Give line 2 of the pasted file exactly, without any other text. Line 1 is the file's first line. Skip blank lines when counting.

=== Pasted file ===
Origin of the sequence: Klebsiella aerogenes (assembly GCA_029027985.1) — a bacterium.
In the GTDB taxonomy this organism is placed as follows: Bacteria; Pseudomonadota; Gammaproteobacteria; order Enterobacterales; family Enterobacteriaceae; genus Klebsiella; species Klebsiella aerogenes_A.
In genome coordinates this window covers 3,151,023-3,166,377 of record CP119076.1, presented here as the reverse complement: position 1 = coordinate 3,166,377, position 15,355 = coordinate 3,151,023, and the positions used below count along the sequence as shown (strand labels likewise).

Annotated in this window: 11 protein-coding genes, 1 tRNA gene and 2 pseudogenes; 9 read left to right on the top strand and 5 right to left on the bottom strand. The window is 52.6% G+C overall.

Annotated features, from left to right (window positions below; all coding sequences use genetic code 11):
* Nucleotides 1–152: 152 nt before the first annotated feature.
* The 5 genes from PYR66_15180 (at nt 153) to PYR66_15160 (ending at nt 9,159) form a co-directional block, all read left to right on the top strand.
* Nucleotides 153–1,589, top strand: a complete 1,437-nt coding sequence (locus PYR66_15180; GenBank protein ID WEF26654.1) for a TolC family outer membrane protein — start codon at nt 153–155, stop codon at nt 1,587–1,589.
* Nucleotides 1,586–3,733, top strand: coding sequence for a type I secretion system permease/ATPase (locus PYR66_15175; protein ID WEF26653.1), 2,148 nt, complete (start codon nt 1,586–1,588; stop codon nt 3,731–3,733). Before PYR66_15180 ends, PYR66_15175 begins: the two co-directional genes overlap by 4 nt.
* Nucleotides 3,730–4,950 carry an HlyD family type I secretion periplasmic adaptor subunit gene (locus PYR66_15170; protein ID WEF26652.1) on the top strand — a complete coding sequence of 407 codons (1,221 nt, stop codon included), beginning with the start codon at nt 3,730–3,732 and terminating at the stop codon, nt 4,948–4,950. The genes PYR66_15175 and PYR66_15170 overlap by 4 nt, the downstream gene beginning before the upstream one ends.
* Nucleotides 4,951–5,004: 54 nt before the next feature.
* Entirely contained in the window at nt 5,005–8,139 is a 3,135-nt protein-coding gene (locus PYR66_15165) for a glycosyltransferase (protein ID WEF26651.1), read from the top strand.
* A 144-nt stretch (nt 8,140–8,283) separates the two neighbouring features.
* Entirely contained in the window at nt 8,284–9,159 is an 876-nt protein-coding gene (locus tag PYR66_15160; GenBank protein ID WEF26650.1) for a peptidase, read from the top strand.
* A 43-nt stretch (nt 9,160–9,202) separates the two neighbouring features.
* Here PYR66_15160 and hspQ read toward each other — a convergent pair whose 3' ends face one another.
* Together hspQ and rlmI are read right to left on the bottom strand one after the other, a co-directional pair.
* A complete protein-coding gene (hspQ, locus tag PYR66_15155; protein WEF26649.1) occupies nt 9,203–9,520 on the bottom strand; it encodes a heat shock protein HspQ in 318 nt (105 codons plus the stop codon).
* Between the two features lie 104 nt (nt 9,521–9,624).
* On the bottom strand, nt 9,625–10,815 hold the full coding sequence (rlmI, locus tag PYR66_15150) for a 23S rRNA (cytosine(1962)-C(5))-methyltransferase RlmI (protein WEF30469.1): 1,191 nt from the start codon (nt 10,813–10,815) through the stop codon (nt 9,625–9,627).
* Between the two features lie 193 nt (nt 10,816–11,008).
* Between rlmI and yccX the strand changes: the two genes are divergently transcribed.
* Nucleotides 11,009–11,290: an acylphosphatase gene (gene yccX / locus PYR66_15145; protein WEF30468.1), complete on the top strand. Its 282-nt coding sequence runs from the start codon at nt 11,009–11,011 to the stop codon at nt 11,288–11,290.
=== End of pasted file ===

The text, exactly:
In the GTDB taxonomy this organism is placed as follows: Bacteria; Pseudomonadota; Gammaproteobacteria; order Enterobacterales; family Enterobacteriaceae; genus Klebsiella; species Klebsiella aerogenes_A.